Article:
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Hospitals in lower-income, densely populated and nonwhite communities face the greatest challenge in providing care, a Times data analysis finds.
Preparing for ‘crisis care’
Even graver is “crisis care,” when people are placed on cots instead of standard hospital beds; patients normally grouped in one unit are scattered across the facility; and certain supplies, therapies and staff need to be rationed, Ghaly said.
If some hospitals in a region declare that they’re in “crisis care” mode, other hospitals in the region will be asked to share their resources to relieve the worst-hit facilities, Ghaly said.
Kim McCoy Wade, director of the California Department of Aging, said Tuesday that tough decisions on how to allocate medical care must be “grounded in the likelihood of [a patient] surviving in the near term.” Such decisions cannot be based on age, race, disability, chronic medical conditions, gender, sexual orientation, gender identity, ethnicity, national origin, language spoken, ability to pay, weight, socioeconomic status, insurance status, perceived self-worth, perceived quality of life, immigration status, incarceration status, homelessness or past or future use of resources, she said.
The state Department of Public Health on Monday issued a memo about its “California Crisis Care Continuum Guidelines,” which, they said, must follow ethical principles, health equity goals and civil rights laws. Facilities that need to begin to ration critical care resources must notify local and state public health departments immediately.
Choosing who gets care
According to a state memo issued in June, in a situation where there’s a severe shortage of medical resources and a patient has a poor immediate survival prognosis, healthcare providers may opt for palliative care aimed at providing patients relief from pain as they approach death.
When it comes to deciding who is eligible for ICU admission or should have access to a ventilator, patients who are more likely to survive with such care will receive priority.
A hospital-appointed triage officer is expected to make decisions to benefit populations of patients, “even though these decisions may not necessarily be best for some individual patients,” according to the memo.
Health officials battling fatalism and denial
Hospitals and health officials throughout the state are reporting severe problems. In the agricultural community of Gilroy in Santa Clara County, every regular ICU bed at St. Louise Regional Hospital is occupied, and patients are now in overflow beds, said Gloria de la Merced, the hospital’s chief operating officer.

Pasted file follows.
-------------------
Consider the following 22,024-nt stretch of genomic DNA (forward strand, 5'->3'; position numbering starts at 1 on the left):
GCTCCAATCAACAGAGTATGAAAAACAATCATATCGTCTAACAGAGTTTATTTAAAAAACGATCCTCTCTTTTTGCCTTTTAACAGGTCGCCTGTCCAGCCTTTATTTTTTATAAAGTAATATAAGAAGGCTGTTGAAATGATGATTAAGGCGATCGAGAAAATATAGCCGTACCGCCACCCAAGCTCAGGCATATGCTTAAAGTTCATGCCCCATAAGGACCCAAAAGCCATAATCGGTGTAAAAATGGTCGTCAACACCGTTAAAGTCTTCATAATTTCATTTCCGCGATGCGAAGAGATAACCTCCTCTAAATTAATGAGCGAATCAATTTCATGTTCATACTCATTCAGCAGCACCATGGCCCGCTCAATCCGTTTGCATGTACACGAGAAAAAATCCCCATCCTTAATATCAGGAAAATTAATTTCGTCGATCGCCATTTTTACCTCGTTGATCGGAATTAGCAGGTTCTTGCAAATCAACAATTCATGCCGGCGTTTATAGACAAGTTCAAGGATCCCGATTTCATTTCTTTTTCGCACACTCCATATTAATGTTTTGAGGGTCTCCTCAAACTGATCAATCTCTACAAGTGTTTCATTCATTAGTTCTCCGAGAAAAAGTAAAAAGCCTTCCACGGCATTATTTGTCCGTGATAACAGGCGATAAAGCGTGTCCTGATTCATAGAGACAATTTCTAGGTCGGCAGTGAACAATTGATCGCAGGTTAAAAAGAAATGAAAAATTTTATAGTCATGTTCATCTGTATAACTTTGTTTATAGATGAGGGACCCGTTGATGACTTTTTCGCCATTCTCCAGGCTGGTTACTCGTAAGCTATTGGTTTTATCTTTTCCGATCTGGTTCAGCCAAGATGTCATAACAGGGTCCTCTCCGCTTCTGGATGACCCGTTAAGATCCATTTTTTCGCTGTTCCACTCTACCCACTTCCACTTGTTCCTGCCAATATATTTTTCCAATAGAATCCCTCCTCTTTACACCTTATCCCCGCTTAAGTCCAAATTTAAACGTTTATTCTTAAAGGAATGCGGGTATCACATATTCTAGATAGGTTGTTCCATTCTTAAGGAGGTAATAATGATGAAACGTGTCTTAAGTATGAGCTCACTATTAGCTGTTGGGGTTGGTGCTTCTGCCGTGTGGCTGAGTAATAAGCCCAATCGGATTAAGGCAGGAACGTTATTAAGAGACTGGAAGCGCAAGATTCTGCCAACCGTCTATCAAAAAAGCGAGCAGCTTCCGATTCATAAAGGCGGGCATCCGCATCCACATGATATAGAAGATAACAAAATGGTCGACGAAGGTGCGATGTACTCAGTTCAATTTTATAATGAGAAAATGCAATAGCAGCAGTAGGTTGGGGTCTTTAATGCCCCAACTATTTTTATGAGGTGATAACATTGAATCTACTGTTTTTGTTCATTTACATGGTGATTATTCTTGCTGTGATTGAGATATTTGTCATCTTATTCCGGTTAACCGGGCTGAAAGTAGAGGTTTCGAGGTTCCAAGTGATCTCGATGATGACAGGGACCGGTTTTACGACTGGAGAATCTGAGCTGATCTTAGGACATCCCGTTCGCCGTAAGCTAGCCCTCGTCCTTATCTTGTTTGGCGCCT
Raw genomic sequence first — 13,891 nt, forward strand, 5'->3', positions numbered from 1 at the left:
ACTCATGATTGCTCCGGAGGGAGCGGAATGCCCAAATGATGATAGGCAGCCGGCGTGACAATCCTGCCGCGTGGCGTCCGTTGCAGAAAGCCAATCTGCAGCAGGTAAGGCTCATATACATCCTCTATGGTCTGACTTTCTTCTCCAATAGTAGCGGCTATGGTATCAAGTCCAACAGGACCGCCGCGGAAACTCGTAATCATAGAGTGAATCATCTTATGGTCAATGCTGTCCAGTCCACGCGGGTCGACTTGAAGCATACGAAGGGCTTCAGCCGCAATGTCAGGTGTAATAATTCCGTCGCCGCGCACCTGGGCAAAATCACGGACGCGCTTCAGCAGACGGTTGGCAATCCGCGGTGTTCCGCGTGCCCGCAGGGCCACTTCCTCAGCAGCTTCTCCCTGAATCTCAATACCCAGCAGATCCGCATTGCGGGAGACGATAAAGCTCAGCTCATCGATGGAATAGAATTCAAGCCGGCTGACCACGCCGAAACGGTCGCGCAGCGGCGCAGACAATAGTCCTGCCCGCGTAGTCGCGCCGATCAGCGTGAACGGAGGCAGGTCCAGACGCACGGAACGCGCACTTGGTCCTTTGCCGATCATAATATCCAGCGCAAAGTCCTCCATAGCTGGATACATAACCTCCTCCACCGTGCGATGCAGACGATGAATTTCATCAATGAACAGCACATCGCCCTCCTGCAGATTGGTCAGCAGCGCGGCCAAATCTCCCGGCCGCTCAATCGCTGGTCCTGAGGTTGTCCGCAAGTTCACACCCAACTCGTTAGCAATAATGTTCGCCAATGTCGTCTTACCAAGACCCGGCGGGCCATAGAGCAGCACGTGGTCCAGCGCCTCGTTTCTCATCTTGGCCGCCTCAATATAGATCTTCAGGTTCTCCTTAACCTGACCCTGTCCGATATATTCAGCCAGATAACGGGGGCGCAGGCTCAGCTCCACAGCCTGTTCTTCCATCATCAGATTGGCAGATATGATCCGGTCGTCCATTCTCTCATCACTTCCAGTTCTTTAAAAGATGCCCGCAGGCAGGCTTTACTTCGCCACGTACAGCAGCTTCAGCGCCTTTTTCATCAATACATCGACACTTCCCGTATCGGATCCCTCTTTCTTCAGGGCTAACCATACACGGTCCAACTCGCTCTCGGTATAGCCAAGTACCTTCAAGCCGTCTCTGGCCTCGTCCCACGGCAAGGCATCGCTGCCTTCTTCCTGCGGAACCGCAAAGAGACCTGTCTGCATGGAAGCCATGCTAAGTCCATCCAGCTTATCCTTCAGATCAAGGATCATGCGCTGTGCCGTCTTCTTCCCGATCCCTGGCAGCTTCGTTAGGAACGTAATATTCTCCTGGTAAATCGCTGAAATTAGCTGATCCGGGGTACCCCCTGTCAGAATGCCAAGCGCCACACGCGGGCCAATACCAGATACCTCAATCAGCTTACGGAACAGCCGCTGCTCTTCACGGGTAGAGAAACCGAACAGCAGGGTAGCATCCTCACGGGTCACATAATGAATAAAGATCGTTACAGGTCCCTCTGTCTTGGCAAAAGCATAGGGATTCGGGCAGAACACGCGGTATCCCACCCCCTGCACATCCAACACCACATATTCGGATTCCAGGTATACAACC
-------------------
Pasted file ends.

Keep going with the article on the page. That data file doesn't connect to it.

“This level of hospitalizations has never happened during my career,” she said. “If we go beyond the surge capacity, everyone will be affected — more people in our community will know someone who died.”
In Fresno County, emergency rooms are so crowded that paramedics are dropping off patients in hospital hallways, where they’re cared for by other emergency workers, or in the waiting room. Officials are battling a sense of fatalism in the general public that nothing can be done about the pandemic or denial about the record hospitalizations and death toll.
“That’s really unfortunate. … We really do have a choice, and we really can try to protect ourselves in our communities with the choices that we make,” such as wearing masks and canceling New Year’s parties, said Dr. Rais Vohra, the Fresno County interim health officer. “Whenever you choose to ignore the science, that’s when we really get into trouble.”
In rural Northern California, Humboldt County became the first county in some time to see conditions improve enough that it was moved from the state’s most restrictive purple tier to a less restrictive red tier, enabling it to reopen indoor restaurant dining, indoor gyms and movie theaters, although at a limited capacity.
Local health officials, however, criticized the state for moving Humboldt into a less restrictive tier, saying that ongoing trends suggest the county could fall backward in the coming days.
“Our case rates are the highest they’ve ever been, and our contact investigation teams are tracking more cases, not fewer. It’s unfortunate that we didn’t get to have a conversation with the state before this decision was handed down,” the Humboldt County health officer, Dr. Ian Hoffman, said in a statement Tuesday.
Times staff writers Emily Baumgaertner, Andrew J. Campa, Andrea Castillo, Jaclyn Cosgrove, Adam Elmahrek, Marisa Gerber, Soumya Karlamangla and Ryan Murphy contributed to this report.